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Kids Helping Kids: One Boy’s 1,740-Mile Journey Raises Money for Refugees

WINDSOR TERRACE — Months ago, 11-year-old Romeo Cox in Italy secretly hatched a plan to somehow visit his grandmother Rosemary in England. Romeo and his granny hadn’t seen each other in a year and a half when the coronavirus pandemic struck. So, he repeatedly asked his parents if he could walk to see her because he missed her. After much persuasion and good behavior, Romeo’s parents agreed to the idea, making sure that all health and safety protocols would be followed throughout the journey.

“At the time [of quarantine lockdown], there weren’t any planes or cars, and you couldn’t use fuel to travel. You had to be in your home,” Romeo explained to Currents News’ anchor Christine Persichette. “So I decided to do walking — something without using petrol to also help the climate.”

93 Days, 4 Countries, 1 Big Hug

When travel and lockdown restrictions relaxed in Italy in late June, Romeo and his father Phil began to plot their trip formally. The route they chose, according to Romeo, followed many stretches of the Via Francigena — a route that pilgrims traveled for centuries to get from Canterbury, England to Rome, Italy.

Over 93 days, Romeo and his dad walked, cycled, and sailed their way through Italy, Switzerland, France, and England. They left their hometown of Palermo, Sicily, on June 25, walking and cycling into the mountains toward Messina. Later, they sailed to mainland Italy. In Tuscany, they were assisted by a donkey named Pedro, who carried their rucksacks as they walked. Romeo said the experience was almost like traveling from town to town in medieval times. They started their days at 4:30 am, usually walking about 12 miles a day.

Though Romeo and his dad sometimes spent their nights sleeping under the stars, they also witnessed and experienced goodwill from strangers, who opened their homes and businesses to them. Local priests and nuns invited the father and son to rest in their Catholic churches and convents for the night. In Italy, they stopped in the San Basilio neighborhood, Novara di Sicilia, the St. Francis Convent in Tuscany, and San Biagio parish in Minturno. They also visited the Cathedral of Notre-Dame in Reims, France, taking in its architectural beauty and 13th-century stained glass windows.

Romeo elaborated on how their kindness was greatly appreciated, especially when he and his dad were physically exhausted.

“In Italy, especially, it was very stressful with the weather, and the darkness at night was just awful with mosquitoes,” Romeo said. “They accommodated us, gave us food and water, and let us sleep inside.”

In late September, the duo made it to their old hometown of Hackney, where friends and locals greeted them with a welcome banner and desserts. Before they could see Granny Rosemary at her house, Romeo and his dad had to quarantine for two weeks. Rosemary and Romeo finally reunited on Oct. 4 with the biggest, tightest hug imaginable.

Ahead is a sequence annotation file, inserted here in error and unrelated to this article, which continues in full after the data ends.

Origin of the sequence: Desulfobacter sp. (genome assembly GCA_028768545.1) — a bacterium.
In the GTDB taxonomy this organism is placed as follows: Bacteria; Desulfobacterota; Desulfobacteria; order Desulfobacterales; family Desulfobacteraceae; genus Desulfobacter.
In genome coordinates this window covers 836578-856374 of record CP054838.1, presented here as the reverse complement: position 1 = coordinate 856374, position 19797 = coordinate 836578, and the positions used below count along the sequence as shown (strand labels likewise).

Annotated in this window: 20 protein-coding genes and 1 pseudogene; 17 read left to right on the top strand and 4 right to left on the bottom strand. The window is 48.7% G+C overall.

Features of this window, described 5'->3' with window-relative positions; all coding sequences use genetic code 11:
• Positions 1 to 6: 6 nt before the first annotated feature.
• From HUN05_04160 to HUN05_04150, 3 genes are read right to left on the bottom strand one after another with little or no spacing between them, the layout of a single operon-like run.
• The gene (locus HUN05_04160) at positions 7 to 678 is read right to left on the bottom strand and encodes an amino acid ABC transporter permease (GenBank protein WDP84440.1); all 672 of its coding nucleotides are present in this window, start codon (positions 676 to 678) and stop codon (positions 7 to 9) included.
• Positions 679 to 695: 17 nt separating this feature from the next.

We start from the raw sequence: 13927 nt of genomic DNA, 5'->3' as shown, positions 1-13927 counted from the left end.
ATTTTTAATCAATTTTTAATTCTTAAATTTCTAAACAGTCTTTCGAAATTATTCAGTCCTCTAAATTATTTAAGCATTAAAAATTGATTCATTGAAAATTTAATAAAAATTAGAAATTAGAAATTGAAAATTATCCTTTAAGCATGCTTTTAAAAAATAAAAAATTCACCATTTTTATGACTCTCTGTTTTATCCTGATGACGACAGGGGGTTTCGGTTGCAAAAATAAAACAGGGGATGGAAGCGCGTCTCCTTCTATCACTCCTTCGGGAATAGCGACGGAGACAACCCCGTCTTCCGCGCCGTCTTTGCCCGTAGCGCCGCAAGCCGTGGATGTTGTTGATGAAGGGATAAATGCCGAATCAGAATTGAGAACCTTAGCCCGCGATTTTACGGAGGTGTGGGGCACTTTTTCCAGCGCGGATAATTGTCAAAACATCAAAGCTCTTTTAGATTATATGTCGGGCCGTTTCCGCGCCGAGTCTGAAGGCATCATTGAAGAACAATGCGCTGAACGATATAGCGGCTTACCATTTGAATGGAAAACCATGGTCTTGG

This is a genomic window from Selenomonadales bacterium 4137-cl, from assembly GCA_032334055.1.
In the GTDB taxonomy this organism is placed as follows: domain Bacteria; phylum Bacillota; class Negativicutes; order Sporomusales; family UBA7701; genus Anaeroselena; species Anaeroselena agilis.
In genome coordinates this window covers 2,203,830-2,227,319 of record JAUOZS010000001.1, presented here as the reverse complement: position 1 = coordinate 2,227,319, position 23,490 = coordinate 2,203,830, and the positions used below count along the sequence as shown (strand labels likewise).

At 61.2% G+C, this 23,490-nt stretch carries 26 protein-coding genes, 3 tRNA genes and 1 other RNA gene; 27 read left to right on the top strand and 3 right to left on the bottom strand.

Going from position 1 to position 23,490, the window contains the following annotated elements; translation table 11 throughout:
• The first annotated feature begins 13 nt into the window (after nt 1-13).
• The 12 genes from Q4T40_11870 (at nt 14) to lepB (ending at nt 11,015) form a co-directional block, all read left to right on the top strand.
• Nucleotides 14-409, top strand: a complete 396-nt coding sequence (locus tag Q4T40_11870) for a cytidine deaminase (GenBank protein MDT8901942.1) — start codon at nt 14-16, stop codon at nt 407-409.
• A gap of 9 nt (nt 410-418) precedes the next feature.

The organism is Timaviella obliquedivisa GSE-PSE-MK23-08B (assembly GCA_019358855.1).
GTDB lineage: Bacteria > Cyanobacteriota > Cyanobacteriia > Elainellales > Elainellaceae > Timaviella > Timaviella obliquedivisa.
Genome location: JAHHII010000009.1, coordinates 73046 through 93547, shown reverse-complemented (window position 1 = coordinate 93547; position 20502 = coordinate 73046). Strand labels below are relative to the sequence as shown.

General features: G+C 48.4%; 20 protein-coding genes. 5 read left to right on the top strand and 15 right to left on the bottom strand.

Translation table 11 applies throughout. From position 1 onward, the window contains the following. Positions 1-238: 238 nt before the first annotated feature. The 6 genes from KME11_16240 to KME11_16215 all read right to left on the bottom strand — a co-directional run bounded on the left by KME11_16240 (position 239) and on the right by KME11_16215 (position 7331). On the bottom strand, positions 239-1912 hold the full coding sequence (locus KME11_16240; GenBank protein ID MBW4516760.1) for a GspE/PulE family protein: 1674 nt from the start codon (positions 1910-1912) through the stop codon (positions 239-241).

“I’m proud of him,” Phil Cox told 7NEWS Sydney on Oct. 3. “As adults, we can often learn quite a lot from just the simplicity and directness of children.”

Fundraising Along the Way

The summer-long trip had a two-fold purpose. Not only would Romeo see his granny again, but he also raised money for the Refugee Education Across Conflicts Trust (REACT).

REACT, which is run by Romeo’s mother Giovanna Stopponi, is a Palermo-based charity that helps refugee children access long-term education and helps vulnerable migrants access their legal rights.

When Romeo and his parents moved to Sicily two years ago, Romeo felt lost because he didn’t know the language, geography, or anybody who lived there. But a group of migrant children quickly befriended him. One child in particular — Randolph, who is originally from Ghana — taught Romeo the streets of Palermo and some of the local Sicilian dialect.

“They just invited me in as if it was my home,” Romeo told Currents News. “I want to give back by giving them an education because, during the lockdown, I saw how many kids didn’t get the chance to study online.”

As of Nov. 3, they had raised nearly $25,000. The money will go towards purchasing 50 tablets and Wifi devices for young refugees and local disadvantaged children and funding a drop-in and community center in Palermo.

To donate to Romeo’s cause, visit


Romeo's big journey followed many stretches of the Via Francigena, which was a route that pilgrims often traveled to get from Canterbury, England to Rome, Italy. (Photos: Courtesy of Romeo Cox)

While quarantining in Hackney, London, Romeo's neighbors Olivia and Elizabeth stopped by to give him biscuits and a soccer ball to kick around in his bedroom.

After 93 days on the road and giving his grandma Rosemary the biggest hug ever, Romeo returns to his hometown of Palermo, Italy.

On Oct. 7, Romeo finally reunited with his best friend Randolph, who partially inspired his summer-long journey.

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